Kudos to our professional development committee for planning collaborative round table discussions for our PD day today. I got to facilitate one on the topic of differentiated instruction: 16 teachers, mostly veterans, many of us having taught together for years, sitting around a cluster of desks discussing a topic that none of us are experts in, but all of us want to know more about. I presented what I do, other's shared what they did, and we all asked questions of each other, not always agreeing, but hopefully all coming away with something.
I did, anyway. Here are my top five takeaways:
5) A new idea: differentiated semester and final exams. (Hey, if we should be
differentiating assignments, why not summative assessments?)
4) A challenge. By presenting my own strategies, I was forced to question them. they didn't sound quite so watertight as they normally do in my head or on paper. And that's good. I need to be always challenging my own ideas and exposing them to others. That's the only way I'll improve them.
3) New knowledge. I feel like I know my colleagues a little better--got a peak inside their classrooms and their heads and hearts.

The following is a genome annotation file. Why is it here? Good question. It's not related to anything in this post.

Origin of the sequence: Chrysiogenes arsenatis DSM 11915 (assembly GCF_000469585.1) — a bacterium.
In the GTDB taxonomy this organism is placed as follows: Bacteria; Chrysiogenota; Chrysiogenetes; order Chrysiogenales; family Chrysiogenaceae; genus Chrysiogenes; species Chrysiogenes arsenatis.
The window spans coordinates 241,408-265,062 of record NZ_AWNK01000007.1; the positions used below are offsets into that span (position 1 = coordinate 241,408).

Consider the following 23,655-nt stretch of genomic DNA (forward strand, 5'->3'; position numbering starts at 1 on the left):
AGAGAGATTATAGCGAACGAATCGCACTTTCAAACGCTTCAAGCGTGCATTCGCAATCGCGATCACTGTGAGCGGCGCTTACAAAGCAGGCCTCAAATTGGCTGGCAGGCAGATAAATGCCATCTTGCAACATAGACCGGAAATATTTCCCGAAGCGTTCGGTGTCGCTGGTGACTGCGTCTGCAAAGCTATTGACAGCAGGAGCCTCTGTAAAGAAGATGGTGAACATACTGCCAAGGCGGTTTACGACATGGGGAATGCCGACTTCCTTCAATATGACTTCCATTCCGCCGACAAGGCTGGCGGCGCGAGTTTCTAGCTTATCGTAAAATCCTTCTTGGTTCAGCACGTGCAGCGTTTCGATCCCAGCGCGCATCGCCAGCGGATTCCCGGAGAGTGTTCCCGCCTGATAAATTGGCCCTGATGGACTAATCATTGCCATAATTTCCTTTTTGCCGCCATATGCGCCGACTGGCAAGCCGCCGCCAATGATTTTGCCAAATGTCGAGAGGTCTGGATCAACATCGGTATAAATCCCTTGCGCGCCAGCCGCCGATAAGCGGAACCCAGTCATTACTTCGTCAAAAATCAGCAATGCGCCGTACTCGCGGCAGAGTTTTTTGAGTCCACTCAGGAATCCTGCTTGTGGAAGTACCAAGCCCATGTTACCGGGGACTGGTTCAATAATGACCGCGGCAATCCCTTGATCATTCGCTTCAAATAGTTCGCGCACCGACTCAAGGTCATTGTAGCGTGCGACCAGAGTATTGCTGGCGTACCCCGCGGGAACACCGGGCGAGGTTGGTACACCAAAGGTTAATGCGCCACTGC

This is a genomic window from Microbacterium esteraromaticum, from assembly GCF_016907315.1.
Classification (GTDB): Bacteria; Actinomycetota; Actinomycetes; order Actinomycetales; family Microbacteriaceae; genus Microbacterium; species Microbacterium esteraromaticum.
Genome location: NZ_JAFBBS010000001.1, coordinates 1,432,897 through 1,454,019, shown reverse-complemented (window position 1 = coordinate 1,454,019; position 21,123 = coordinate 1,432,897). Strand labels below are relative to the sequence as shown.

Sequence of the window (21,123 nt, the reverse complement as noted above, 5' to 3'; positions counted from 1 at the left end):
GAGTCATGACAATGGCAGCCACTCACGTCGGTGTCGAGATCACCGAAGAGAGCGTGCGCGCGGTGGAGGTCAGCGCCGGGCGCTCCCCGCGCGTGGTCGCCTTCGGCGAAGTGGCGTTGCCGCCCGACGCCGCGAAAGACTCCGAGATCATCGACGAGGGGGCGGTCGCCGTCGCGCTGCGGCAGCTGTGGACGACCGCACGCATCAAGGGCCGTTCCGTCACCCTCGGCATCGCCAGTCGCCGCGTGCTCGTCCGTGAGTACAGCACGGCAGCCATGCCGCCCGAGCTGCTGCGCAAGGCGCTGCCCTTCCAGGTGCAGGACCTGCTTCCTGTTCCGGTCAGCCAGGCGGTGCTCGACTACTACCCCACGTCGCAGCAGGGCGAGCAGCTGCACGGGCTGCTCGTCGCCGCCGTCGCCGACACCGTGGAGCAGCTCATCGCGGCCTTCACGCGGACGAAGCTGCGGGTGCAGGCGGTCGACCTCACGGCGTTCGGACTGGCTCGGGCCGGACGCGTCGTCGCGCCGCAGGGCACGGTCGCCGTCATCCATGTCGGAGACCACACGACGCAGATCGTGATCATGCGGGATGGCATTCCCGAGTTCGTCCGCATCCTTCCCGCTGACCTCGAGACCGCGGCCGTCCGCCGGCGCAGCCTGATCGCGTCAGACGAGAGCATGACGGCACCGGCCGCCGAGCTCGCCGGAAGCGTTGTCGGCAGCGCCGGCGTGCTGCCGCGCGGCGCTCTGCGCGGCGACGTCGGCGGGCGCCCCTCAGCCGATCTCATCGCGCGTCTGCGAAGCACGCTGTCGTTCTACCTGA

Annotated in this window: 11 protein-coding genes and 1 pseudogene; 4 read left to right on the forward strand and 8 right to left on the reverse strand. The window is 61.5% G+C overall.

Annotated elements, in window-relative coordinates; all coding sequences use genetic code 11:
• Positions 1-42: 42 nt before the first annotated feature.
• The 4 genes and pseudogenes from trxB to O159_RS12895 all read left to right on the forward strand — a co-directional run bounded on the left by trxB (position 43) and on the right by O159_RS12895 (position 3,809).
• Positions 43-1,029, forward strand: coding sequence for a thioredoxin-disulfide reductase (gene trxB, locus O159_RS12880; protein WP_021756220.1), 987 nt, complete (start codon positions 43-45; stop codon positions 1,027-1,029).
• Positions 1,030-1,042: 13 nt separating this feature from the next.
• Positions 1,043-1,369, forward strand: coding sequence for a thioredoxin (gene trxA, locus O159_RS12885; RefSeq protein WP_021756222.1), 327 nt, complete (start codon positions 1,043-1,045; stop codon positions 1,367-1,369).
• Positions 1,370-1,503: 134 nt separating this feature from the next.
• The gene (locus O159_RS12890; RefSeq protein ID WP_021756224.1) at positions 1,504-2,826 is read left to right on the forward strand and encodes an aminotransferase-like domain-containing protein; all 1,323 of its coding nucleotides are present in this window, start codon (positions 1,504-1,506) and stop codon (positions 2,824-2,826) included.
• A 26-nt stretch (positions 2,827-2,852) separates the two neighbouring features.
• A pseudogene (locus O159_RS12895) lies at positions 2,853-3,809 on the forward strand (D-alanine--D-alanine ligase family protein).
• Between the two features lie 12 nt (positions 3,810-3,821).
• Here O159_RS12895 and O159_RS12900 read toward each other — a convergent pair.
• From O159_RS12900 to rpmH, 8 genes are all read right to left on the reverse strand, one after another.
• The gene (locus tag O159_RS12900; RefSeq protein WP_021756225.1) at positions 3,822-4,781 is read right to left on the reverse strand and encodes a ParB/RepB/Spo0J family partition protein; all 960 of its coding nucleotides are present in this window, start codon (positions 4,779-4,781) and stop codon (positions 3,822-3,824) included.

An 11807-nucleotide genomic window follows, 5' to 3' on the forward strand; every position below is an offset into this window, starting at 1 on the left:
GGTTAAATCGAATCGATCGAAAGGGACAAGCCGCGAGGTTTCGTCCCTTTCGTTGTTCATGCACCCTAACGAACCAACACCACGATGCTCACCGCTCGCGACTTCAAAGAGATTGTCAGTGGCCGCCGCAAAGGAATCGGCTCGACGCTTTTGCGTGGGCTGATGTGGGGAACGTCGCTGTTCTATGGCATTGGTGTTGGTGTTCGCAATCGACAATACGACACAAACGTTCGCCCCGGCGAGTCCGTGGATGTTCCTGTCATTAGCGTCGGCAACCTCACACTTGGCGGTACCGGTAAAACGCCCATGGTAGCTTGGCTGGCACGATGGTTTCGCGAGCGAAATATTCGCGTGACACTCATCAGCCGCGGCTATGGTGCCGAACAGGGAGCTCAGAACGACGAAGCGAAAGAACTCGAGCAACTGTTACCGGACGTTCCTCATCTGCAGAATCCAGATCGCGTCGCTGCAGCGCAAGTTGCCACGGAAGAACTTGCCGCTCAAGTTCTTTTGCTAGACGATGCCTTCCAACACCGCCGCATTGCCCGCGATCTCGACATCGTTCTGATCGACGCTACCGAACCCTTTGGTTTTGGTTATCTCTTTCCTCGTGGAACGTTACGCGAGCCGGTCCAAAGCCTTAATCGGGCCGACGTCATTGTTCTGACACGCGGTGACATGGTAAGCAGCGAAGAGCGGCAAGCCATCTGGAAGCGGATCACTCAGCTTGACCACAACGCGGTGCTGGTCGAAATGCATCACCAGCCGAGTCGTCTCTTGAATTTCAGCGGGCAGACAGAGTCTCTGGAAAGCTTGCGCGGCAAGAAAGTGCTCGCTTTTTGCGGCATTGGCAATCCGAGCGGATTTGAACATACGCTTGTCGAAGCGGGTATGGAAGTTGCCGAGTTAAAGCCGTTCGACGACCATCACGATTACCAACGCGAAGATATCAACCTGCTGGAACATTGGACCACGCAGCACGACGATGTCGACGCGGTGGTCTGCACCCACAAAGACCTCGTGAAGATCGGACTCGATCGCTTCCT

2) Encouragement. I came away refreshed by the honest dialogue and encouraged by the
obvious passion of my colleagues for improving their practice and
helping students succeed. (My favorite part was a spontaneous discussion of risk-taking.) And encouraged the camaraderie of colleagues engaged in a common struggle.
1) Confirmation. Our time together was further confirmation of
the power of the collaborative approach to PD. My colleagues a source of tons of ideas, insight and experience, and we are literally all part of the same team, working toward the same goal, and it's only going to be through this kind of honest discussion that the whole school will improve. This is where the real fears, difficulties, and visions emerge, get ironed out, refined, hashed out, and grow.
Teamwork. Synergy. Collaboration. Whatever you want to call it. It's how humans work best.